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Oregon semiconductor bill could temporarily change state’s approach to land use

Courtesy of Intel Corporation
During an event on April 11, 2022, Intel announced a new name for the nearly 500-acre campus that is home to its D1X development factory: Gordon Moore Park at Ronler Acres. The new name for the Hillsboro, Oregon, campus recognizes the site’s unique contributions to driving Moore’s Law, Intel co-founder Gordon Moore’s 1965 prediction that has guided innovation in the semiconductor industry for more than 50 years.

Initial legislation aimed at boosting the semiconductor industry would also allow the governor to change urban growth boundaries.

A bill in the Oregon Legislature would give Gov. Tina Kotek the remarkable — albeit temporary — power to redraw urban growth boundaries through executive order, bypassing the state’s long-established land use system.

The goal is to pull more rural land, including farmland, inside urban growth boundaries, and designate it for industrial use by chipmakers, advanced manufacturers and their suppliers.

The land use provision may well prove the thorniest part of emerging legislation designed to bolster Oregon’s semiconductor industry. The state is racing to attract and support chipmakers and their suppliers, companies that will soon vie for $52 billion in incentives from the federal CHIPS Act.

Senate Bill 4 would also put $200 million into a semiconductor and advanced manufacturing fund to be run by Business Oregon, the state’s economic development agency. The fund would provide loans and grants to companies seeking CHIPS Act money and could be used for research and development, buying or developing land, or partnering with colleges and universities for workforce development.

Semiconductors are Oregon’s largest export. And, thanks largely to Intel, the state has batted above its weight in chip jobs, employing about 15% of the nation’s semiconductor workforce.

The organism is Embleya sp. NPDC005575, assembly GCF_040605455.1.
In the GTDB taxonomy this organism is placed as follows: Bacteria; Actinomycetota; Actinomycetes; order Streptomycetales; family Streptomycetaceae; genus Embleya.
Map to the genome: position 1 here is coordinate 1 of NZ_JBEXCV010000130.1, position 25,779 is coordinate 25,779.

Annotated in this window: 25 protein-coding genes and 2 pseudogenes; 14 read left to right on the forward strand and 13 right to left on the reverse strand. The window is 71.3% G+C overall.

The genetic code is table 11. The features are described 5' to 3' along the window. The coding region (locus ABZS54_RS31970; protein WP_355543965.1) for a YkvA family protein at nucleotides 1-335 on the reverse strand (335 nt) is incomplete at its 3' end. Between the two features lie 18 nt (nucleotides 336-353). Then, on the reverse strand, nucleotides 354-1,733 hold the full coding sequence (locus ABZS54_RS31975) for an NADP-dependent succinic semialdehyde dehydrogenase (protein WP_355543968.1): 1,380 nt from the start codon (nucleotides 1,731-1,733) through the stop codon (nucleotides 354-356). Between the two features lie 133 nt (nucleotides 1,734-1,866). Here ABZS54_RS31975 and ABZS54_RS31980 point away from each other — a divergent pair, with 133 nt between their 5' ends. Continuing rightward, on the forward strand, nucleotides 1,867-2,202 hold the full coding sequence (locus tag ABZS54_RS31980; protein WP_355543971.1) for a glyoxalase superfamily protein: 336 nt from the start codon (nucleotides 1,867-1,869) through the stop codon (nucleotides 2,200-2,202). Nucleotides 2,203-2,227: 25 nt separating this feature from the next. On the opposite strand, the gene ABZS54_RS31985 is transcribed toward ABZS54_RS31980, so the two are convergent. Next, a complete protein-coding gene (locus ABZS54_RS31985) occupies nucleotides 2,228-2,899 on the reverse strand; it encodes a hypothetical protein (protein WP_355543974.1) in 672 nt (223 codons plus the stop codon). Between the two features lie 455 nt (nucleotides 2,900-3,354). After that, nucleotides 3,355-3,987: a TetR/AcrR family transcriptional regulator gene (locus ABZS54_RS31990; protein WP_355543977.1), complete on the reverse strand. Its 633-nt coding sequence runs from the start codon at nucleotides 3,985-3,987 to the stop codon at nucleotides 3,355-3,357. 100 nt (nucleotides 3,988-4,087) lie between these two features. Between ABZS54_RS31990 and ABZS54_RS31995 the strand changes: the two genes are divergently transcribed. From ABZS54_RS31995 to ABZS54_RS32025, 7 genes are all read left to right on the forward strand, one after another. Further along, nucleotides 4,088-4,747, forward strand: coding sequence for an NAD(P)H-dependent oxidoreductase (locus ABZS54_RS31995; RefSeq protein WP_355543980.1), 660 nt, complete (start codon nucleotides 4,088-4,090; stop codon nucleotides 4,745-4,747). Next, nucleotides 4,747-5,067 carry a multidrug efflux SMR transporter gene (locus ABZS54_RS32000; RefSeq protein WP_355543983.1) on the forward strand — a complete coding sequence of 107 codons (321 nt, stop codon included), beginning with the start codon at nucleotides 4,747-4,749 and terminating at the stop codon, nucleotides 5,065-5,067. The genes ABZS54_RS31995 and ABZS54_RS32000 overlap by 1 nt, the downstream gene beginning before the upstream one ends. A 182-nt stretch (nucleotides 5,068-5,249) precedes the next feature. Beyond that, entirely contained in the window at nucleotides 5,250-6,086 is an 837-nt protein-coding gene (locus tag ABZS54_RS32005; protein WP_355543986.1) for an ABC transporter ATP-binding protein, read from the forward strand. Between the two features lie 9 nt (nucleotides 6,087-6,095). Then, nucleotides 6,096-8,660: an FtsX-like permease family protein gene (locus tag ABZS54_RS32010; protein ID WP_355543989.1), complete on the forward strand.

A recent economic analysis determined that a new $9 billion semiconductor campus would directly employ 8,500 people at an average compensation of $160,000. The analysis, by ECONorthwest and the Oregon Business Council, found such an expansion could boost net state revenue by $2.8 billion over 20 years.

But lawmakers and a semiconductor task force have warned that Oregon risks losing semiconductor investments to states with bigger incentives and vast tracts of readily available land. Intel, for example, bypassed Oregon to launch the development of its new megafabs or chip factories, on hundreds of acres in Ohio and Arizona.

The task force, comprised of economic development officials and business and elected leaders, urged lawmakers to change state law to allow the expedited absorption of rural reserve lands into the urban growth boundaries of Hillsboro and North Plains, with the goal of developing two large industrial sites.

“It will require extraordinary action out of the legislature and/or the governor. It’s probably a combination of both,” task force member and Port of Portland official Keith Leavitt told lawmakers at an earlier hearing.

The bill appears to be the first pass at that extraordinary action.

It would allow the governor to alter urban growth boundaries by executive order through June 2024.

That unilateral power would be a marked if temporary, deviation from the land use system state leaders created and have defended for years. Expanding or changing urban growth boundaries typically involves a painstaking process involving multiple levels of government. The kind of legislative intervention that expanded Hillsboro’s urban growth boundary in the “Grand Bargain” of 2014 is considered extraordinary.

Land use changes can also get bogged down in extensive appeals, however. Semiconductor boosters say that robs the system of the nimbleness needed to attract major investments. Some farmers and conservationists have already protested what they see as attempts to erode protection for farmland.

Under the bill, any rural reserves the governor brings within an urban growth boundary would have to be adjacent to it, and not extend three miles beyond it. The governor would have to hold a public hearing about the proposed change and accept public comments. And any land not developed for its intended purpose within a set time would revert to its prior status.

Copyright 2023 Oregon Public Broadcasting

Kate Davidson is OPB’s business and economics reporter. Before moving to Oregon, she was a regular contributor to "Marketplace", a reporter at Michigan Radio focused on economic change in the industrial Midwest and a producer at NPR.